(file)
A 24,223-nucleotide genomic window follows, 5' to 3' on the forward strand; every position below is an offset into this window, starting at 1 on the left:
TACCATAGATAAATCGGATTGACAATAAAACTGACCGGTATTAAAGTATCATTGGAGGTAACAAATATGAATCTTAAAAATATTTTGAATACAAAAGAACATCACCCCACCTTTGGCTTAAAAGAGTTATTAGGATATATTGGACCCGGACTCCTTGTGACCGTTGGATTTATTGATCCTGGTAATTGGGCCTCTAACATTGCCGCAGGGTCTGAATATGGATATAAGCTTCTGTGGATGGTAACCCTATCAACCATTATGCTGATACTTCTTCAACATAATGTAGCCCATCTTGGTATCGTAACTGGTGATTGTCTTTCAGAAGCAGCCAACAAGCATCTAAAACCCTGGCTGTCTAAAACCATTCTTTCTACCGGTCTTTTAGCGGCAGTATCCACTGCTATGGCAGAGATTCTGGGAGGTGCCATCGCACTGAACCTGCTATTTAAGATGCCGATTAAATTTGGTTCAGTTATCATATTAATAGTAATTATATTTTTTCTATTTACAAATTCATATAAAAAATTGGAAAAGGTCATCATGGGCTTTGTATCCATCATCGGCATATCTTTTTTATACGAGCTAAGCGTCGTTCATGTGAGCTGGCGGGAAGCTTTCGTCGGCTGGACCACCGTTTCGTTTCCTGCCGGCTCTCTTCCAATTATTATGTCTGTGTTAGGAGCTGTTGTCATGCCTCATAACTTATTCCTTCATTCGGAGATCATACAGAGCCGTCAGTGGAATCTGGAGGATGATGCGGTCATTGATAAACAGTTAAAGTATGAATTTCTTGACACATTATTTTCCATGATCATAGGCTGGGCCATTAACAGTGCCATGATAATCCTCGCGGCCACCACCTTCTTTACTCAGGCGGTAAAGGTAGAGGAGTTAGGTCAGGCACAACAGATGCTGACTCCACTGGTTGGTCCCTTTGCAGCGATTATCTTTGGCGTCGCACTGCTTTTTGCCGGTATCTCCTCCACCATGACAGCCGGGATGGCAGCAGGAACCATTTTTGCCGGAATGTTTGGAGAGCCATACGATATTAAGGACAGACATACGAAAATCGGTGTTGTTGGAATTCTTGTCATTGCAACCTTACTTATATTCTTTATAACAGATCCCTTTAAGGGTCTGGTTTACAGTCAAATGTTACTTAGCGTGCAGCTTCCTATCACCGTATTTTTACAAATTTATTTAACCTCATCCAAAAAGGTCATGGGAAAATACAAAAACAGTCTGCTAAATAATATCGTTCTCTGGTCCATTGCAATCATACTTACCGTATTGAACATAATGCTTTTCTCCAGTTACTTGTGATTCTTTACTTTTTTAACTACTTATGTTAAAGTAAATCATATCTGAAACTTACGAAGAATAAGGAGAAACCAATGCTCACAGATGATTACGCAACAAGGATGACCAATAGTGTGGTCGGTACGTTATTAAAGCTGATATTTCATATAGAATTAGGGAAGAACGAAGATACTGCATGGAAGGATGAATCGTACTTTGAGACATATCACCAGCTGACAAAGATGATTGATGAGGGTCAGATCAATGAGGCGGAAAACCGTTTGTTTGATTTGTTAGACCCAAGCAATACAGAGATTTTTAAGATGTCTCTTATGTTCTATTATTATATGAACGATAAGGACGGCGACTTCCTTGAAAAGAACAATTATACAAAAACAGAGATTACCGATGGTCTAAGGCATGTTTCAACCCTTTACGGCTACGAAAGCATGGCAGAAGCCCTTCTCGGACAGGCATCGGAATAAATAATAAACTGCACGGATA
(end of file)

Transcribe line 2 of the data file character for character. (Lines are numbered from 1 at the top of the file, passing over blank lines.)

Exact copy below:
TACCATAGATAAATCGGATTGACAATAAAACTGACCGGTATTAAAGTATCATTGGAGGTAACAAATATGAATCTTAAAAATATTTTGAATACAAAAGAACATCACCCCACCTTTGGCTTAAAAGAGTTATTAGGATATATTGGACCCGGACTCCTTGTGACCGTTGGATTTATTGATCCTGGTAATTGGGCCTCTAACATTGCCGCAGGGTCTGAATATGGATATAAGCTTCTGTGGATGGTAACCCTATCAACCATTATGCTGATACTTCTTCAACATAATGTAGCCCATCTTGGTATCGTAACTGGTGATTGTCTTTCAGAAGCAGCCAACAAGCATCTAAAACCCTGGCTGTCTAAAACCATTCTTTCTACCGGTCTTTTAGCGGCAGTATCCACTGCTATGGCAGAGATTCTGGGAGGTGCCATCGCACTGAACCTGCTATTTAAGATGCCGATTAAATTTGGTTCAGTTATCATATTAATAGTAATTATATTTTTTCTATTTACAAATTCATATAAAAAATTGGAAAAGGTCATCATGGGCTTTGTATCCATCATCGGCATATCTTTTTTATACGAGCTAAGCGTCGTTCATGTGAGCTGGCGGGAAGCTTTCGTCGGCTGGACCACCGTTTCGTTTCCTGCCGGCTCTCTTCCAATTATTATGTCTGTGTTAGGAGCTGTTGTCATGCCTCATAACTTATTCCTTCATTCGGAGATCATACAGAGCCGTCAGTGGAATCTGGAGGATGATGCGGTCATTGATAAACAGTTAAAGTATGAATTTCTTGACACATTATTTTCCATGATCATAGGCTGGGCCATTAACAGTGCCATGATAATCCTCGCGGCCACCACCTTCTTTACTCAGGCGGTAAAGGTAGAGGAGTTAGGTCAGGCACAACAGATGCTGACTCCACTGGTTGGTCCCTTTGCAGCGATTATCTTTGGCGTCGCACTGCTTTTTGCCGGTATCTCCTCCACCATGACAGCCGGGATGGCAGCAGGAACCATTTTTGCCGGAATGTTTGGAGAGCCATACGATATTAAGGACAGACATACGAAAATCGGTGTTGTTGGAATTCTTGTCATTGCAACCTTACTTATATTCTTTATAACAGATCCCTTTAAGGGTCTGGTTTACAGTCAAATGTTACTTAGCGTGCAGCTTCCTATCACCGTATTTTTACAAATTTATTTAACCTCATCCAAAAAGGTCATGGGAAAATACAAAAACAGTCTGCTAAATAATATCGTTCTCTGGTCCATTGCAATCATACTTACCGTATTGAACATAATGCTTTTCTCCAGTTACTTGTGATTCTTTACTTTTTTAACTACTTATGTTAAAGTAAATCATATCTGAAACTTACGAAGAATAAGGAGAAACCAATGCTCACAGATGATTACGCAACAAGGATGACCAATAGTGTGGTCGGTACGTTATTAAAGCTGATATTTCATATAGAATTAGGGAAGAACGAAGATACTGCATGGAAGGATGAATCGTACTTTGAGACATATCACCAGCTGACAAAGATGATTGATGAGGGTCAGATCAATGAGGCGGAAAACCGTTTGTTTGATTTGTTAGACCCAAGCAATACAGAGATTTTTAAGATGTCTCTTATGTTCTATTATTATATGAACGATAAGGACGGCGACTTCCTTGAAAAGAACAATTATACAAAAACAGAGATTACCGATGGTCTAAGGCATGTTTCAACCCTTTACGGCTACGAAAGCATGGCAGAAGCCCTTCTCGGACAGGCATCGGAATAAATAATAAACTGCACGGATA